Did the relationship sour or was the deal always bad?

The comment section of an Instagram post published by The Brick (née LAXART) last week.

031 — Choosing evil. Interpersonal occupational hazards. An emotional week for white men.

DISPASSION is a newsletter about art, digital media, and emotional detachment produced by ‌NOR RESEARCH STUDIO.



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Every so often a post will find its way to the arts job listings that we feel an ethical obligation to shoot down. The Xela Institute of Art has a troubled history, but one that is difficult to discern unless you know that its proprietor Alex Alexander is actually Sonce LeRoux, daughter of abstract expressionist painter Amaranth Erenhalt and the former proprietor of Sonce Alexander Gallery, which had its last show in 2016. The listing is filled with classic flags, like promises of a potential promotion to assistant director and more work once grants are secured, but also the “Kunsthalle” taking its name from Alex spelled backwards. Obviously, the money is bad, too.


Walker Museum Art Museum sued in wake of breastfeeding debacle. Paintings returned to family of gallerist exploited during Nazi occupation. Beloved exhibition space repens with questionable rebrand. Native curator takes Blackhawks to court. Disgraced art dealer flees Los Angeles. Collector who lost conservative state senate ticket still has political views. New white male impunity standard established


In the essay below, Wyatt Coday reflects on a botched client relationship. Thinking through clout and its relationship to institutional whiteness, they examine how white cultural workers are given credit for work they extract from their peers and why they feel entitled to such appropriations.

The comment section of an Instagram post published by the Institute of Contemporary Art, Los Angeles last week.

Last weekend I saw an Instagram post that advertised a panel event where a former client of mine would present about their work. The panel was hosted at one of the most prestigious, wealthiest universities in the world and my former client was among a handful of guest speakers invited to talk about existing models of financial support for working artistsa topic that is clearly important to me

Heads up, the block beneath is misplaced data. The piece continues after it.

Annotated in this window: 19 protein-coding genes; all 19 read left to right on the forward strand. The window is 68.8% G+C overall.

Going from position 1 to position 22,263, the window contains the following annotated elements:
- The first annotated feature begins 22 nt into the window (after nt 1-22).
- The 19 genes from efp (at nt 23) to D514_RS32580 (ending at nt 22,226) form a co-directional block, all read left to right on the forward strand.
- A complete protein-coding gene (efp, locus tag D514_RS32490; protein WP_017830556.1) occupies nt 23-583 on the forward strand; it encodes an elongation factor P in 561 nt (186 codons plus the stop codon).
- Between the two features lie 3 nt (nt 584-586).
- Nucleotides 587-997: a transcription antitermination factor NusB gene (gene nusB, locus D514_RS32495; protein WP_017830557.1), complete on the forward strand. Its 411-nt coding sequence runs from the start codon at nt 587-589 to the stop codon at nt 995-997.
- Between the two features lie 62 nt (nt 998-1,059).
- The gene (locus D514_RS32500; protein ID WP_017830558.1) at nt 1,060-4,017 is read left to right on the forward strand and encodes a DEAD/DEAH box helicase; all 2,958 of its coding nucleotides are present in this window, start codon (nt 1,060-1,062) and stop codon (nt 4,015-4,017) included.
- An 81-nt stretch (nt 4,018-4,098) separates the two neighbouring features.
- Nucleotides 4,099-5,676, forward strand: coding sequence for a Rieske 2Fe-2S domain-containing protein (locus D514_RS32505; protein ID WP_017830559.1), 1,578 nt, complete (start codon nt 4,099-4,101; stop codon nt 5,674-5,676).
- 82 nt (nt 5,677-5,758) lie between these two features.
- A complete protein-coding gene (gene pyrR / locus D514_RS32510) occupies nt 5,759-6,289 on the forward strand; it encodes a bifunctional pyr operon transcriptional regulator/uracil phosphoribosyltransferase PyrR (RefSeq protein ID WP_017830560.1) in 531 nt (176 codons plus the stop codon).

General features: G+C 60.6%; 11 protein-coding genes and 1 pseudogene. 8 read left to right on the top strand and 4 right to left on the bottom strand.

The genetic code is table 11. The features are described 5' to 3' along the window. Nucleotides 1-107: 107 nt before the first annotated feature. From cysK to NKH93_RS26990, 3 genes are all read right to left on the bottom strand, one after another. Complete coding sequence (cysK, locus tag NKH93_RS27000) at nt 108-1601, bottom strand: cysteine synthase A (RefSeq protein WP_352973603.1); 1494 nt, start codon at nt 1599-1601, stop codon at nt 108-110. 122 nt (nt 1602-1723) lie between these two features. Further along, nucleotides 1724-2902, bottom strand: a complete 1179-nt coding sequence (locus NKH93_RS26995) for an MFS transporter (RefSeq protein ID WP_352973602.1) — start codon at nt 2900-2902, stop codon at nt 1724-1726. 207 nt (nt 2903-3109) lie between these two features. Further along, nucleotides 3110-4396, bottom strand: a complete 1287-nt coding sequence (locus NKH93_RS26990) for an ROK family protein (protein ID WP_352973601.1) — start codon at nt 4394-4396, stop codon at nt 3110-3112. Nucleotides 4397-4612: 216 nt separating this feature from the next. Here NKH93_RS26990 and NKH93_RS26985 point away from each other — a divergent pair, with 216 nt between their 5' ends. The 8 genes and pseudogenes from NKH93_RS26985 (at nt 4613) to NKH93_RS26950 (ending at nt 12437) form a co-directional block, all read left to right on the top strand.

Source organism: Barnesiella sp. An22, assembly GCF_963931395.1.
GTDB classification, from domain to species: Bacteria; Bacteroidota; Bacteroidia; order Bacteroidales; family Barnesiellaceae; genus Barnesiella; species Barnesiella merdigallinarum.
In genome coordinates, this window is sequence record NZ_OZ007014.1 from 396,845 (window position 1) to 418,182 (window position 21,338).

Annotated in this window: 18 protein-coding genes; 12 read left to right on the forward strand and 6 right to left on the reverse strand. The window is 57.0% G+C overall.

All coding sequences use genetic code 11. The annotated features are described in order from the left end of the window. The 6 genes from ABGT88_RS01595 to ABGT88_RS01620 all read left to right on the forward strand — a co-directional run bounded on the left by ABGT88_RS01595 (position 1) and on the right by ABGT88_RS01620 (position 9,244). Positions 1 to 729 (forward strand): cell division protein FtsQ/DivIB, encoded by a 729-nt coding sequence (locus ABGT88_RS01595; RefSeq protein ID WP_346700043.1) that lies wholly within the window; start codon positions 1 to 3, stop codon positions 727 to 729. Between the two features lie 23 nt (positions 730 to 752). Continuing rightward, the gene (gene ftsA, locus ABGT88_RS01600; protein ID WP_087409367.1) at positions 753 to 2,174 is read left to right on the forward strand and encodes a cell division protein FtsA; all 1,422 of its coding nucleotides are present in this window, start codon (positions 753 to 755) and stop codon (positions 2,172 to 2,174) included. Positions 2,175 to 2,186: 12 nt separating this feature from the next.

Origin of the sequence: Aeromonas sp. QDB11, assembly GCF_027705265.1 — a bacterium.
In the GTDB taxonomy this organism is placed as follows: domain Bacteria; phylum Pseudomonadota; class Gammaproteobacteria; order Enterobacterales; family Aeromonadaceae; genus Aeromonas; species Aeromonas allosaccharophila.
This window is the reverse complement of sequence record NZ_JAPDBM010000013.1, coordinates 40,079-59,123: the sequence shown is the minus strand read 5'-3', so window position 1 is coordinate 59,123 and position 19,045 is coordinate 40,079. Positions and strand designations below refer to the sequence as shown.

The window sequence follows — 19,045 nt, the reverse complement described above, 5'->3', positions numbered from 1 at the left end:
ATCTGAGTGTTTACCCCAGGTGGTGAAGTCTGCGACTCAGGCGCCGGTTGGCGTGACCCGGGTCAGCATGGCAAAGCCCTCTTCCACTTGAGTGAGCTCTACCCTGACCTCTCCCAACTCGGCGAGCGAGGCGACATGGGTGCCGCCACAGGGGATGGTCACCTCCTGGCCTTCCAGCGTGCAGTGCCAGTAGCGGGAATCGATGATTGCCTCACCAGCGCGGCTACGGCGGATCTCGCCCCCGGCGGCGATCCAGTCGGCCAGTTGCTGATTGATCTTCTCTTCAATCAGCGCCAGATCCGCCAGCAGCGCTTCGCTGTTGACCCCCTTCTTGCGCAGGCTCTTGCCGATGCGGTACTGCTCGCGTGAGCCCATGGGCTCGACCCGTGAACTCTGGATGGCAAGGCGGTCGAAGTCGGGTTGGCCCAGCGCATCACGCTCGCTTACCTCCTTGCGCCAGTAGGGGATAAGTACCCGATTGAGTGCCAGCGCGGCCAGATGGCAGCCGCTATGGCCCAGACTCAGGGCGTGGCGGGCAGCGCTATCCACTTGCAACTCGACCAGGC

It made sense that they had been invited, but it also made me question the motivation behind the event and the research involved in assembling it. Of the panelists invited, my former client was the only white person. If you were to ask them, they would readily admit they have the least expertise on the topic among the speakers even if they do have unique experience with fundraising. I would even suggest that being a non-expert is a significant component of their angle and their appeal to whiteness. They speak for the overwhelmed and confused, which I have appreciated at times and found troublesome at others. 

My ambivalence toward this former client’s non-expertise has much to do with their anxiety about race, class, and social capital, which is why the post caught my attention. Trying to discern what irked me about their appearance at the gig, I realized that anyone who hasn’t worked with this person might see the list of clouted institutions they’ve partnered with and logically but mistakenly assume they were a veteran fundraiser with social savvy and a background in quantitative research. 

An uninformed party might see the line-up of speakers and assume, too, that this former client had the same capacity to discuss the economic power dynamics that affect working artists as the remaining speakers, who all had projects that were explicitly informed by class-based identities as well as significant institutional partnerships that involved legitimate public policy research and advocacy. In other words, the remaining participants were actual experts. 

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